As a writer for a trade publication, I know it is often fascinating and always rewarding work — but few would consider it glamorous. Usually, it is overshadowed by general-interest publications — until your industry beat becomes a matter of vital importance to society at large.
Then, suddenly, these other journalists are beating down your door (or so I hear).
That’s what happened to the previously unsung editors and writers at Inside Housing, a British trade magazine for the residential construction industry. Their reporting is now center stage in the national news media. It follows the horrific fire which killed at least 30 residents of Grenfell Tower, a public housing high-rise in Kensington in West London on June 14.
The spectacular images show what is literally a towering inferno, accompanied by wrenching accounts of people trapped in the upper stories as the fire rose through the structure. The fire galvanized public opinion in the UK, triggering angry protests at the evident neglect of fire-protection and safety measures.
And it appears Inside Housing, rather than big national newspapers, is driving the narrative.
In recent years, the trade pub has regularly warned that “council flats” were vulnerable to exactly the kind of disastrous fire that gutted Grenfell Tower this week, due to scant regulation and oversight. Those failings allowed the management groups that run the buildings to skimp on needed fire protection and safety improvements in order to slash costs.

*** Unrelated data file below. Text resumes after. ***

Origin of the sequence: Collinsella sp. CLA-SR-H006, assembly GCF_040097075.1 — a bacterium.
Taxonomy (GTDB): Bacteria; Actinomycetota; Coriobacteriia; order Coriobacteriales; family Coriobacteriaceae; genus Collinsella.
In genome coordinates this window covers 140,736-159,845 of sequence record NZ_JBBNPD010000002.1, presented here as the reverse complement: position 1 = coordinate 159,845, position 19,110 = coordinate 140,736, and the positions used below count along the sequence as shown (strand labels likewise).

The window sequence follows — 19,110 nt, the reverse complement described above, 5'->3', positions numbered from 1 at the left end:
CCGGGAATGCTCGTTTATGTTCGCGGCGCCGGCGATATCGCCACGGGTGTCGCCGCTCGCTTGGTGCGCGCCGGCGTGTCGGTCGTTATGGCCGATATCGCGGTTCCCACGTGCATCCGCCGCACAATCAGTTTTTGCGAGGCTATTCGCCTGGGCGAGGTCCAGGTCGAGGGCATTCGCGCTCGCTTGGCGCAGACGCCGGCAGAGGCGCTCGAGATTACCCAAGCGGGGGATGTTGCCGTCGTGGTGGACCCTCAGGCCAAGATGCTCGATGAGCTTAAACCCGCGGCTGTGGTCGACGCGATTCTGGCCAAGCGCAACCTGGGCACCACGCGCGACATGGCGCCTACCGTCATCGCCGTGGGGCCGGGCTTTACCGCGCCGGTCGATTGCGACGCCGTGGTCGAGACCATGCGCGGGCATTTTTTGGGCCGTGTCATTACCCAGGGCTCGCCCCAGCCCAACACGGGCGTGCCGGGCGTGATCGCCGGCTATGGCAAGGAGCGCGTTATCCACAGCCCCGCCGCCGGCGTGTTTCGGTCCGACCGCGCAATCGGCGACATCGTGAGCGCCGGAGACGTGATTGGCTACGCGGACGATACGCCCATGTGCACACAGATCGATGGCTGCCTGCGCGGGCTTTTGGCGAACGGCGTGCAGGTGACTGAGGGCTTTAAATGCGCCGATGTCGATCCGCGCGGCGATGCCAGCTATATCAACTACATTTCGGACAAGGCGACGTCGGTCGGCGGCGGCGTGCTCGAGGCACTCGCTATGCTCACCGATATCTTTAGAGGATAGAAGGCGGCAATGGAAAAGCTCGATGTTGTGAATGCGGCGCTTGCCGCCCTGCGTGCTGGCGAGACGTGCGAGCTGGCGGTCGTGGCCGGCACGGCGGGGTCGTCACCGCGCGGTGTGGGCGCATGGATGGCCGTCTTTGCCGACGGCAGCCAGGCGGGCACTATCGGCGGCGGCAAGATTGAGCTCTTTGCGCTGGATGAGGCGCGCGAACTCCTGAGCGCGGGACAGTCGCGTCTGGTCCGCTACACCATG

For example, one investigation published in 2015, now widely cited by newspapers and broadcasters, found that less than 1% of public-housing towers had been outfitted with fire sprinklers. Another article noted that London’s top fire officials had warned managers that certain exterior façade materials constituted a fire hazard — including those used on a recent renovation of Grenfell Tower.
Following the fire, an investigation by Inside Housing reporters discovered that Grenfell Tower hadn’t received a safety inspection in over a year, in violation of the housing code. It also revealed that some fire-protection sealant in the tower was apparently “temporarily” removed during the renovation — raising the question of whether it was ever actually replaced.
With all eyes on Inside Housing, its reporters must now approach their jobs like a high-wire act — and their redoubtable past performance suggests more revelations are on the way. Editor-in-chief Emma Maier tells the Guardian: “The national media has been focused mainly on the situation at Grenfell, what might have happened and the need for an inquiry. What the trade press can offer is the context.”
Score one for the humble trade press -- if only it were in happier circumstances.